The opening weekend of the English Premier League marked an all-time low in terms of the number of Englishmen participating at the beginning of a season. According to the Guardian,
two-thirds of those who played on opening weekend were foreigners.
For comparison: back in August 1992, 73.1 percent of starters held English nationality. This year, that figure fell to 33.6 percent. Further, just 12 of 61 signings made this summer have involved English players. The English top flight now trails Spain’s La Liga, Germany’s Bundesliga, France’s Ligue 1 and Italy’s Serie A when it comes to showcasing indigenous talent.
The question is how this dramatic change has impacted the English national team. "Everyone recognizes the need for greater numbers of English players getting opportunities in the Premier League," Trevor Brooking, the FA's director of football development, told the Guardian. "It is something Ged Roddy [the Premier League's director of youth], Dan Ashworth [the FA director of elite development] and I have worked closely on with the EPP [Elite Player Performance Plan].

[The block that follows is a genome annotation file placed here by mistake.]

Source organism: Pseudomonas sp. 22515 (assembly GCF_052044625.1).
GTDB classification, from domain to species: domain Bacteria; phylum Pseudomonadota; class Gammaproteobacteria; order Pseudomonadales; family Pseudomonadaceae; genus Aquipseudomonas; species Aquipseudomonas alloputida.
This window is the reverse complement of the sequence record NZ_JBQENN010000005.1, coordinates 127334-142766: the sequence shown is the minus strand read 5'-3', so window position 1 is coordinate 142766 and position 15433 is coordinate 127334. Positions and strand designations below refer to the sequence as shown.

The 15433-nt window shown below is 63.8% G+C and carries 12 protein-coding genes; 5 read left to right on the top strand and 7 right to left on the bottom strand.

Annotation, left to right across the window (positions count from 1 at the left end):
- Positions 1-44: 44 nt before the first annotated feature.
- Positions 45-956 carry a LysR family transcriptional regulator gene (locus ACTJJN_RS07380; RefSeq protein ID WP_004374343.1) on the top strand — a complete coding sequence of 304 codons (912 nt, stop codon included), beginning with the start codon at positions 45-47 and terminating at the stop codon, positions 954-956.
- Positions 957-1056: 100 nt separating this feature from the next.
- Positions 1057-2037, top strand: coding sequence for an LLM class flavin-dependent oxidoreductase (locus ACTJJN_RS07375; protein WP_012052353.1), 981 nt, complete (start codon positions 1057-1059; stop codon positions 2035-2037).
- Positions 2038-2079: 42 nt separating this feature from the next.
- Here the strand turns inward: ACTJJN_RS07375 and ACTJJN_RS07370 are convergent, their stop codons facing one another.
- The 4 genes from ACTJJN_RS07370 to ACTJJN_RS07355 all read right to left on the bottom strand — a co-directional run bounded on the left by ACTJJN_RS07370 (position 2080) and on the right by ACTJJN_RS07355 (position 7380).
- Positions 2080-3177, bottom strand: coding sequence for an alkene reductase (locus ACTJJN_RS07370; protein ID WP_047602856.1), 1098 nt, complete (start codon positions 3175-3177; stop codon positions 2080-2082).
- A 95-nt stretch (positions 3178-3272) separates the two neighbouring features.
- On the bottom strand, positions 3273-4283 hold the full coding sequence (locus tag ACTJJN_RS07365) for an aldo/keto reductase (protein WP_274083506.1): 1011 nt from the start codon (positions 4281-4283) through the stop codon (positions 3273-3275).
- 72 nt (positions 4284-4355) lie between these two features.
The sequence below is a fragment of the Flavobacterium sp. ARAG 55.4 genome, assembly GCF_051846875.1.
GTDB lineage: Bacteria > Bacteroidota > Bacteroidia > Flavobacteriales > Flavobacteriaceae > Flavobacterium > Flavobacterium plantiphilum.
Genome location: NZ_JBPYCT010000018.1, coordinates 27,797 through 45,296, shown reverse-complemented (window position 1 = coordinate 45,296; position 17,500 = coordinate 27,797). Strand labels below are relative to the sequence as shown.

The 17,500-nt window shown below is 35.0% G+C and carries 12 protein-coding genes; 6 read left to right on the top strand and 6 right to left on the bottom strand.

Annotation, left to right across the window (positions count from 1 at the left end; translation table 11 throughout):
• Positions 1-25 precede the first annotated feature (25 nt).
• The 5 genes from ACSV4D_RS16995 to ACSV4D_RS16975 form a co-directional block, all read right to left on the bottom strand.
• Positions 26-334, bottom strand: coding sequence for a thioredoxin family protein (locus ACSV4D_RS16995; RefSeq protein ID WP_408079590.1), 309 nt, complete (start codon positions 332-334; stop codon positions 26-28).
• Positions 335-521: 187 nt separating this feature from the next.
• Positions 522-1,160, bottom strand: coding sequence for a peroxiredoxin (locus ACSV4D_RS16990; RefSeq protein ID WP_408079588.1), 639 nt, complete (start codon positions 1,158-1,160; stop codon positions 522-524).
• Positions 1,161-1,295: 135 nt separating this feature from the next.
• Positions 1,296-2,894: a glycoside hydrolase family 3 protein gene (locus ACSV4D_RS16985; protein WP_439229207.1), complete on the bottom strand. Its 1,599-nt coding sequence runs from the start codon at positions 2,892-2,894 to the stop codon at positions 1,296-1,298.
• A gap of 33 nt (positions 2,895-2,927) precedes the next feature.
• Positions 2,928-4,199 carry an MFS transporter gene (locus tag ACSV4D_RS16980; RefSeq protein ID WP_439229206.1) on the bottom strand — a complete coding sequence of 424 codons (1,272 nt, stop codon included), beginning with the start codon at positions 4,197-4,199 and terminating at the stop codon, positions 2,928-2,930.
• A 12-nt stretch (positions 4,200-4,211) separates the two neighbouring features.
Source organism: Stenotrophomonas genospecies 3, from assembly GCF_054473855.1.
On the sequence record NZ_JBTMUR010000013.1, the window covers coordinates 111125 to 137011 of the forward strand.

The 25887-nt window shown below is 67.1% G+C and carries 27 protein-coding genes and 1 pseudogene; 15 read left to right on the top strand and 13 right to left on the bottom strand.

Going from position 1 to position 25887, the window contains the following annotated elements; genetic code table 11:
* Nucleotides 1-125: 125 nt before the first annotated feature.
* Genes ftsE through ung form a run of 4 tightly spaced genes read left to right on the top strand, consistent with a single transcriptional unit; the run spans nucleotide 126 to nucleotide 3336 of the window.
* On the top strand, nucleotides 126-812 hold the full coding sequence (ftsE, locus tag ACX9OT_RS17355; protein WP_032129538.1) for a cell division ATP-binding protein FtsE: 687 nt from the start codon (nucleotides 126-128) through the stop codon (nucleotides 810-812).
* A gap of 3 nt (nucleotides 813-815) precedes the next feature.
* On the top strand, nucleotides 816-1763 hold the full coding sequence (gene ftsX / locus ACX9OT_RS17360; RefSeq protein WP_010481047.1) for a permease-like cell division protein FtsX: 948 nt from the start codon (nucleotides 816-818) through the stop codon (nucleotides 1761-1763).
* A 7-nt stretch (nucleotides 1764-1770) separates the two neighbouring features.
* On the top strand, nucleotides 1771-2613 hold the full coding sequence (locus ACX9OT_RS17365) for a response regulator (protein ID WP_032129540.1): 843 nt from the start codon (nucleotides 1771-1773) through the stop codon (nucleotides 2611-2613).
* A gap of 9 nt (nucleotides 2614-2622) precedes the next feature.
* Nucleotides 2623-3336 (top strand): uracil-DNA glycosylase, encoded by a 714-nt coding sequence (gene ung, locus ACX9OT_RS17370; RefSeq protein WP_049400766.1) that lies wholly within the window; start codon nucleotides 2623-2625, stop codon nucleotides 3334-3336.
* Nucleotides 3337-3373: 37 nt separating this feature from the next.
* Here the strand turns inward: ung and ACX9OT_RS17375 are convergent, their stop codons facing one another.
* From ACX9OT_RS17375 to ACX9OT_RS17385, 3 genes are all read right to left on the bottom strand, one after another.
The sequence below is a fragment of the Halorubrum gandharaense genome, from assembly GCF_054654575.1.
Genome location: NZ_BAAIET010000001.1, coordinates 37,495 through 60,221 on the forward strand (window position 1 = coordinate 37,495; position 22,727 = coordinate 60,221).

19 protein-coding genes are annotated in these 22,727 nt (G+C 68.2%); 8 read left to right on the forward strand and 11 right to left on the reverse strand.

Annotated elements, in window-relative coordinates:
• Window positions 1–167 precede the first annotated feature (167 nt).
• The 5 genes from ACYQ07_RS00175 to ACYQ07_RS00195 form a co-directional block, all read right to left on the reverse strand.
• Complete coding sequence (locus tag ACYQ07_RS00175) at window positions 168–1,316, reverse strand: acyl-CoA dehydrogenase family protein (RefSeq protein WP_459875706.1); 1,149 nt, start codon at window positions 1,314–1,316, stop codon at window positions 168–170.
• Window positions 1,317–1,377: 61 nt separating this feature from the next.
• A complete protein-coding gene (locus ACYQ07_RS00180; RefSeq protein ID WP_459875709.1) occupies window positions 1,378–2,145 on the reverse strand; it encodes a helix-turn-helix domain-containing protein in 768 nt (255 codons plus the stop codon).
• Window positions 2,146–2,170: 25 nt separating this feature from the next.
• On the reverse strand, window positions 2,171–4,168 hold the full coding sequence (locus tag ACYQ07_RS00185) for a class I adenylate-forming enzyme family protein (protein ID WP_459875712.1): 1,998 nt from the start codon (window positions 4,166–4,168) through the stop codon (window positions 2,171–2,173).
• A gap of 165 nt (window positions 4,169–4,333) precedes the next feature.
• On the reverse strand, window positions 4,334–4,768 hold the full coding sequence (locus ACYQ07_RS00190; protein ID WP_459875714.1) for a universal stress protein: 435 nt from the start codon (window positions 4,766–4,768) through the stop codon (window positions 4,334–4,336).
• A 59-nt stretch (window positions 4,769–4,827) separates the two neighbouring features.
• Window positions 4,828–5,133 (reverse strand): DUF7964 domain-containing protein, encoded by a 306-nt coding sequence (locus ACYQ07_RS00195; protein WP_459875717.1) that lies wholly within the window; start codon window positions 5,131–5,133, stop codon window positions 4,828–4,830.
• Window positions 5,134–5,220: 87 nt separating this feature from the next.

He added: "Ged and the Premier League share our desire to improve upon the quality of young players coming through the academy system. Combined with the work in kids' football to change the culture and increase technical standards, and raising the coaching standards through St George's Park, there is a lot being done."